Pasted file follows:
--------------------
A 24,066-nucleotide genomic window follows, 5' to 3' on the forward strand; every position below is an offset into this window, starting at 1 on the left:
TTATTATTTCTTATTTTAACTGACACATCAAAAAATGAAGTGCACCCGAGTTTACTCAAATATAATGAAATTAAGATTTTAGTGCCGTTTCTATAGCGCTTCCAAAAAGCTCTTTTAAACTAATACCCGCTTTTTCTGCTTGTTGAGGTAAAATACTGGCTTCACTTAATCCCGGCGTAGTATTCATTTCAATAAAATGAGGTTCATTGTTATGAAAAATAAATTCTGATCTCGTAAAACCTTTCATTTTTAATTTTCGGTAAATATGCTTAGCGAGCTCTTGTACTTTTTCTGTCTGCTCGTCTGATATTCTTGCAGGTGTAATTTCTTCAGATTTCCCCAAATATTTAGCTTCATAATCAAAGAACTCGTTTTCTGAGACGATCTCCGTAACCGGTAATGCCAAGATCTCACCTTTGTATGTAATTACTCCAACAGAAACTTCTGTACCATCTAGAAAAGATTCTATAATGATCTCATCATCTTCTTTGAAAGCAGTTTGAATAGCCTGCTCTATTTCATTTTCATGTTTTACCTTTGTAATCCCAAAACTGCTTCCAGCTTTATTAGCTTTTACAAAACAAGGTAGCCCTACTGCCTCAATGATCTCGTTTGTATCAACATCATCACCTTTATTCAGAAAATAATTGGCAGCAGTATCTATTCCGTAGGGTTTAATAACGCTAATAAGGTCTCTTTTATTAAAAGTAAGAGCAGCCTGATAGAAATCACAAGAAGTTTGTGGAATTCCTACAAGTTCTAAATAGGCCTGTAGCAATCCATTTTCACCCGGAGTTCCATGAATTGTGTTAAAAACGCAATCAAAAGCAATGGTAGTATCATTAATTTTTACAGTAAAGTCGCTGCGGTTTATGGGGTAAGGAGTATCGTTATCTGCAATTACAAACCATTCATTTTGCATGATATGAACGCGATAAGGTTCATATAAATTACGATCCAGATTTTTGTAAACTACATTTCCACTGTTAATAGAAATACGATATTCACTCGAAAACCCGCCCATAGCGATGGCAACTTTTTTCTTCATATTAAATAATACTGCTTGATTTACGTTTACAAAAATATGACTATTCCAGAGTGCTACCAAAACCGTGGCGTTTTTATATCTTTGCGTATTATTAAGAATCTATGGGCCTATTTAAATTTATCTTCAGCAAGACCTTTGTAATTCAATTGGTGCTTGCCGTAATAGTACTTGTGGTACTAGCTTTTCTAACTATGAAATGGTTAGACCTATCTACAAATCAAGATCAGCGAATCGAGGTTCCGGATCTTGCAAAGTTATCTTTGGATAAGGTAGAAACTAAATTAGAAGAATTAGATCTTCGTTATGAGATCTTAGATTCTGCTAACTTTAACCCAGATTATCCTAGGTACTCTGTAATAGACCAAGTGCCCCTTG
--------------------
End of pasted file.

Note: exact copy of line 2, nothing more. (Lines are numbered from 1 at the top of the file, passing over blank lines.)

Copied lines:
TTATTATTTCTTATTTTAACTGACACATCAAAAAATGAAGTGCACCCGAGTTTACTCAAATATAATGAAATTAAGATTTTAGTGCCGTTTCTATAGCGCTTCCAAAAAGCTCTTTTAAACTAATACCCGCTTTTTCTGCTTGTTGAGGTAAAATACTGGCTTCACTTAATCCCGGCGTAGTATTCATTTCAATAAAATGAGGTTCATTGTTATGAAAAATAAATTCTGATCTCGTAAAACCTTTCATTTTTAATTTTCGGTAAATATGCTTAGCGAGCTCTTGTACTTTTTCTGTCTGCTCGTCTGATATTCTTGCAGGTGTAATTTCTTCAGATTTCCCCAAATATTTAGCTTCATAATCAAAGAACTCGTTTTCTGAGACGATCTCCGTAACCGGTAATGCCAAGATCTCACCTTTGTATGTAATTACTCCAACAGAAACTTCTGTACCATCTAGAAAAGATTCTATAATGATCTCATCATCTTCTTTGAAAGCAGTTTGAATAGCCTGCTCTATTTCATTTTCATGTTTTACCTTTGTAATCCCAAAACTGCTTCCAGCTTTATTAGCTTTTACAAAACAAGGTAGCCCTACTGCCTCAATGATCTCGTTTGTATCAACATCATCACCTTTATTCAGAAAATAATTGGCAGCAGTATCTATTCCGTAGGGTTTAATAACGCTAATAAGGTCTCTTTTATTAAAAGTAAGAGCAGCCTGATAGAAATCACAAGAAGTTTGTGGAATTCCTACAAGTTCTAAATAGGCCTGTAGCAATCCATTTTCACCCGGAGTTCCATGAATTGTGTTAAAAACGCAATCAAAAGCAATGGTAGTATCATTAATTTTTACAGTAAAGTCGCTGCGGTTTATGGGGTAAGGAGTATCGTTATCTGCAATTACAAACCATTCATTTTGCATGATATGAACGCGATAAGGTTCATATAAATTACGATCCAGATTTTTGTAAACTACATTTCCACTGTTAATAGAAATACGATATTCACTCGAAAACCCGCCCATAGCGATGGCAACTTTTTTCTTCATATTAAATAATACTGCTTGATTTACGTTTACAAAAATATGACTATTCCAGAGTGCTACCAAAACCGTGGCGTTTTTATATCTTTGCGTATTATTAAGAATCTATGGGCCTATTTAAATTTATCTTCAGCAAGACCTTTGTAATTCAATTGGTGCTTGCCGTAATAGTACTTGTGGTACTAGCTTTTCTAACTATGAAATGGTTAGACCTATCTACAAATCAAGATCAGCGAATCGAGGTTCCGGATCTTGCAAAGTTATCTTTGGATAAGGTAGAAACTAAATTAGAAGAATTAGATCTTCGTTATGAGATCTTAGATTCTGCTAACTTTAACCCAGATTATCCTAGGTACTCTGTAATAGACCAAGTGCCCCTTG